Change to Bedford bus timetable makes it 'virtually impossible' to use says frustrated resident

A change to a Bedford bus route means that for one borough resident it's back to the car instead of 'Back to Bus'
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The council was asked by a resident to clarify its position on active travel at yesterday’s Climate Change Committee (Monday, April 11).

Their emailed question to committee said: “Given the council’s policy of promoting active travel, I would like clarification of its position regarding local bus services.

“Before the lockdown, my local bus service Stagecoach 41 ran every half hour, which enabled me to leave the car at home and connect in time with appointments in town.

Bedford Bus StationBedford Bus Station
Bedford Bus Station

“The service was then reduced to hourly, but now runs every hour and a half making it virtually impossible to tie in the bus with timed activities and appointments.

“So it’s back to the car rather than ‘Back to Bus’, where does the council stand on this?” the resident asked.

Bedford mayor, Dave Hodgson, replied that the council doesn’t run the bus services which are, on the whole, commercial services.

“We are working hard with all the bus operators to improve the service offered to Bedford borough residents.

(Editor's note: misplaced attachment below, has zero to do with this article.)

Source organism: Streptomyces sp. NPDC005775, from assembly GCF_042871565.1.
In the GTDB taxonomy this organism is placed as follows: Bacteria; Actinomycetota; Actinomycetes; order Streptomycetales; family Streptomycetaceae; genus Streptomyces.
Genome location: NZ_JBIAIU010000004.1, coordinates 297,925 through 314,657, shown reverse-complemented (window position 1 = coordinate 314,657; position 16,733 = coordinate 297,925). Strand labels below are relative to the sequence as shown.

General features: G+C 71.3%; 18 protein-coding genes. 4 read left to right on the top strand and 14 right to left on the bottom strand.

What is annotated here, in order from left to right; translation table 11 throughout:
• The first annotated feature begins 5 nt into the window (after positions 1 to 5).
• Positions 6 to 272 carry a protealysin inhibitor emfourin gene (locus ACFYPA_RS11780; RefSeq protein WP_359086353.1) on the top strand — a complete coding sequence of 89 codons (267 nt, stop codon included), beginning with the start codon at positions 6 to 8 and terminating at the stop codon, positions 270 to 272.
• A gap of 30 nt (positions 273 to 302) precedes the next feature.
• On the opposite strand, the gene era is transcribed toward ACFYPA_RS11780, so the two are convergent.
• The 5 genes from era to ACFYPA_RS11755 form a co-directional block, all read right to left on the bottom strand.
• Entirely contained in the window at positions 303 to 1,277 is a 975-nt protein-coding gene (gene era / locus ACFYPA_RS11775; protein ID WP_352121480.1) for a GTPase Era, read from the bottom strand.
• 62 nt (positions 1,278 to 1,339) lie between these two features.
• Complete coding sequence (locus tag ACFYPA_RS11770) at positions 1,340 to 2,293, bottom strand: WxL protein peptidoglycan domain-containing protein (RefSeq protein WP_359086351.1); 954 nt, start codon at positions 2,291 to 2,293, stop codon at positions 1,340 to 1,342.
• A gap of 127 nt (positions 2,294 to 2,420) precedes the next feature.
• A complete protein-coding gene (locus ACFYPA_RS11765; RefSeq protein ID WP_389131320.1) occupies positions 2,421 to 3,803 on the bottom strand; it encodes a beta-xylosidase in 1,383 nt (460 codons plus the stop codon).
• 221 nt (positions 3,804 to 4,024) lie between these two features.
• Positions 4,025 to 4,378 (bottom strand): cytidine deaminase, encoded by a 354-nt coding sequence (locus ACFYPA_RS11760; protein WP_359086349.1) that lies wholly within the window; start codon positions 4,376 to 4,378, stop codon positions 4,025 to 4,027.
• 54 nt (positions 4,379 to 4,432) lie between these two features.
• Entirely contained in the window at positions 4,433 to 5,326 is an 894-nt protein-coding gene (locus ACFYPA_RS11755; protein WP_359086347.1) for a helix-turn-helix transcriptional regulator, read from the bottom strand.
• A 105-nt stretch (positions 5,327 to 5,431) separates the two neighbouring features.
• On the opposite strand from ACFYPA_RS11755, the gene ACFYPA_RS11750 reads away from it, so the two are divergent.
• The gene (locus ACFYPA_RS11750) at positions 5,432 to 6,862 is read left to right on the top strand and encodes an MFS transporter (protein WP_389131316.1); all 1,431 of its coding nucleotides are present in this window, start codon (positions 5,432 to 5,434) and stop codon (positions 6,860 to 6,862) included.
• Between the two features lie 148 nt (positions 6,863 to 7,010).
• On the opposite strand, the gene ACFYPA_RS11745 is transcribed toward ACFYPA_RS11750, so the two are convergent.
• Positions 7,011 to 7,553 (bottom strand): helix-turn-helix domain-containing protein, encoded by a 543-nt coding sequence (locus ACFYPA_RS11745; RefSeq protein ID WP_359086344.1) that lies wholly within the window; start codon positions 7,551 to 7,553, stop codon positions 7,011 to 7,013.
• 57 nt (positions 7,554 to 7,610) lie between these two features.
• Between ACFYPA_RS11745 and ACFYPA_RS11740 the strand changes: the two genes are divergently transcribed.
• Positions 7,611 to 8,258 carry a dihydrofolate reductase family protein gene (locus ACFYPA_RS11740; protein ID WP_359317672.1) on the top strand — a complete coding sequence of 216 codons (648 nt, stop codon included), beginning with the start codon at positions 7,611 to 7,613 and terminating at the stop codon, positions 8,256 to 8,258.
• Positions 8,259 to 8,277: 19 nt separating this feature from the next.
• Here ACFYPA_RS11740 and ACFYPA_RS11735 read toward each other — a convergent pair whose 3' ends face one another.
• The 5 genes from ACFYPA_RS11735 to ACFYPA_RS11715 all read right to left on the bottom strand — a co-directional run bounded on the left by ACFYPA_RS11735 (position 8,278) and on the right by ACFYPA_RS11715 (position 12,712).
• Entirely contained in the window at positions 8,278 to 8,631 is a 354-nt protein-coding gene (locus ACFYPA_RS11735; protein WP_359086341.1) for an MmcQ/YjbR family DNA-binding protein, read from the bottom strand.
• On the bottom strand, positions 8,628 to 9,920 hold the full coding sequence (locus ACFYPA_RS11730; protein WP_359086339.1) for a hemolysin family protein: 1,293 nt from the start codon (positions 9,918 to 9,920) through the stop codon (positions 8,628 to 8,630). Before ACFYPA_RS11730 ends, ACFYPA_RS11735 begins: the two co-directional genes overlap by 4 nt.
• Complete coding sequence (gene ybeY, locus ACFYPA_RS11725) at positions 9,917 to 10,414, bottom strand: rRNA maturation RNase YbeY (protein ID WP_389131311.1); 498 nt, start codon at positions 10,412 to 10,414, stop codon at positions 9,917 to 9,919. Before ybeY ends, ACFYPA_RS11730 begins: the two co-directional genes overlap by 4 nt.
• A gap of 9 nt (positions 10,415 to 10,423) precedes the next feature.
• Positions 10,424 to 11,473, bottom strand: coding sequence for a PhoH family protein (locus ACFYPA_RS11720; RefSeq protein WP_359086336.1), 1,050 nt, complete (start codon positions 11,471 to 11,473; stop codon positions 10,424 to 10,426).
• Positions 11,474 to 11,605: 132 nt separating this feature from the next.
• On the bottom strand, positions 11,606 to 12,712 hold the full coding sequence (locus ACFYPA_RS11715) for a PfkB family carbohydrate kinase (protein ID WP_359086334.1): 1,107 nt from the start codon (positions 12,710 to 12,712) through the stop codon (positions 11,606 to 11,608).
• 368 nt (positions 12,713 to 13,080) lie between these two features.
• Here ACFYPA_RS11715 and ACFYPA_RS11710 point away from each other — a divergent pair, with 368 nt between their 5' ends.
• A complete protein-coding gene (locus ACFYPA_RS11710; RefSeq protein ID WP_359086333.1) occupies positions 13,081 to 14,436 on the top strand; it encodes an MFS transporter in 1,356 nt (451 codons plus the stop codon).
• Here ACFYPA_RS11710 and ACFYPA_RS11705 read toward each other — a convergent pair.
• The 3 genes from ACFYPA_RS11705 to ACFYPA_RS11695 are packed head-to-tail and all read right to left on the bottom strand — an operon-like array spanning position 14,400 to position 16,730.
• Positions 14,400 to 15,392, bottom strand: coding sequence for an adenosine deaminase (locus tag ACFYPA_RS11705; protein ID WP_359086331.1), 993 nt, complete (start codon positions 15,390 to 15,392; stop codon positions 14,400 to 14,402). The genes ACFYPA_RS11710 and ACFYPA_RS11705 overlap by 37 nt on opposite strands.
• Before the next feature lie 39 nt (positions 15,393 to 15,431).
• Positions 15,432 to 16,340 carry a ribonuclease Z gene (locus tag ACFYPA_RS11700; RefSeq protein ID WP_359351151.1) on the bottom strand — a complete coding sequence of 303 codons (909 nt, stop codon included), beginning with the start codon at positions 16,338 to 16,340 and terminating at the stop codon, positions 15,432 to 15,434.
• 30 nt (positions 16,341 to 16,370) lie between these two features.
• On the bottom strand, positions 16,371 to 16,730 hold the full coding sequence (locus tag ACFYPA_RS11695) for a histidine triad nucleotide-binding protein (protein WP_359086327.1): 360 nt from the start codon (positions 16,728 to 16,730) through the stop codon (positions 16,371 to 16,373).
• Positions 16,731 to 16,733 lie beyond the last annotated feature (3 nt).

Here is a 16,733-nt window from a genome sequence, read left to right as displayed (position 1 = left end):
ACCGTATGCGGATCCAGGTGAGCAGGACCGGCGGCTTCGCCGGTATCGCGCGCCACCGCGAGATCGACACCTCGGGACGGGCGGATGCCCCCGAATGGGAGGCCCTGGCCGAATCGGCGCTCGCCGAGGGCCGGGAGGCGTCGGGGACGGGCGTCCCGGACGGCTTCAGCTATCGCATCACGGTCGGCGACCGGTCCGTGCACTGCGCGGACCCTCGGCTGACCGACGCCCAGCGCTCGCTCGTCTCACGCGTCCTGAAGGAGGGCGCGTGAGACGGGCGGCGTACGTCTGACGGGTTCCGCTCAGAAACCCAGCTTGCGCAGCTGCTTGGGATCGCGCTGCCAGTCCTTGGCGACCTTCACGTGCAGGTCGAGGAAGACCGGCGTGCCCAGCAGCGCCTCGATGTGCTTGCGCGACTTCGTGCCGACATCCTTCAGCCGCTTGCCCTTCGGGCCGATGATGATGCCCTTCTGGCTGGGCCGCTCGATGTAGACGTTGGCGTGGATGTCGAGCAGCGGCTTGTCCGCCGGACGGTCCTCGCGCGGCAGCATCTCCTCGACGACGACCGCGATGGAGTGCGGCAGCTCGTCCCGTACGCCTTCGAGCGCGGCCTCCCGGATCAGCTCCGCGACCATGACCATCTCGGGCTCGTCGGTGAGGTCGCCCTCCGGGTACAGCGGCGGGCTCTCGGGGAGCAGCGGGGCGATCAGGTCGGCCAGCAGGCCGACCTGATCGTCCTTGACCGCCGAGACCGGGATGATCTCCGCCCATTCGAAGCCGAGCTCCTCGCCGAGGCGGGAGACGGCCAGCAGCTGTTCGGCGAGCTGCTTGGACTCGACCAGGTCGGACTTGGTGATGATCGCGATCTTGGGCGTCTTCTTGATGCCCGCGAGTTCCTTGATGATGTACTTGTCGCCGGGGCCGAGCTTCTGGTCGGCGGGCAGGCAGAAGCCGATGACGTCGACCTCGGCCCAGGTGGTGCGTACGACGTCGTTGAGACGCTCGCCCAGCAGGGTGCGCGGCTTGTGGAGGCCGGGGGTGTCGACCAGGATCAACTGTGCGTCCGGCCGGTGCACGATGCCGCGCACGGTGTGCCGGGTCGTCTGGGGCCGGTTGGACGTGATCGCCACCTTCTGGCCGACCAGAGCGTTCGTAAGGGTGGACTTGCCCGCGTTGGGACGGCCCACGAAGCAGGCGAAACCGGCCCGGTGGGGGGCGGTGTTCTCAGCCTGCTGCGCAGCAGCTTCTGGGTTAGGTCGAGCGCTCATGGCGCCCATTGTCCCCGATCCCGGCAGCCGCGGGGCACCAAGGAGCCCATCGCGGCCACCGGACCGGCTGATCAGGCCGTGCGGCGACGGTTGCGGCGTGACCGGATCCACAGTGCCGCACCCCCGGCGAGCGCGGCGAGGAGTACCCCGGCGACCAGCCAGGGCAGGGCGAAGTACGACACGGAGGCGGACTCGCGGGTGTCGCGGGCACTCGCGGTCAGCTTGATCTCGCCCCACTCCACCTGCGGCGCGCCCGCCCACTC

“Whilst commercial decisions are being taken by operators to improve reliability and punctuality, this is being hampered by staff shortages and fuel shortages,” he said.

The council’s portfolio holder for environment, highways and transport councillor Charles Royden (LibDems, Brickhill Ward) said: “I think that public transport is an oxymoron.

“It’s not really public transport, it’s privately owned transport.

“That’s not to say that I’m against our bus operators, I think they work very, very hard.

“As a council, we invest in this enterprise of public transport in a whole variety of ways.

“The last time I looked it was over £1m to subsidise buses so that we can send them out to the villages where people really do need them and to make sure that we can operate these routes,” he said.

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Councillor Royden added that there has been investment in the infrastructure, including bus information display boards at bus shelters. He also said that one of the mayor’s first tasks when he was elected was to tackle the bus station

“So there’s a great investment by the council, but we have to recognise that we don’t run the buses and we don’t choose the routes or the timetables.

“We work very closely with the bus operators to deliver the best service that we can.

“But our hands are very largely tied and until we have a change in the whole structure of how public transport is delivered there’s a limited amount to which we do,” councillor Royden said.

The mayor added: “I would encourage people to use the buses even more than they currently do.

“Pre-pandemic we had one of the biggest increases in miles used by passengers on our network compared to others across the country.

“We’d really want to continue that, but it’s tough times and we will continue to try and work with the bus companies to see if we can improve the service.”

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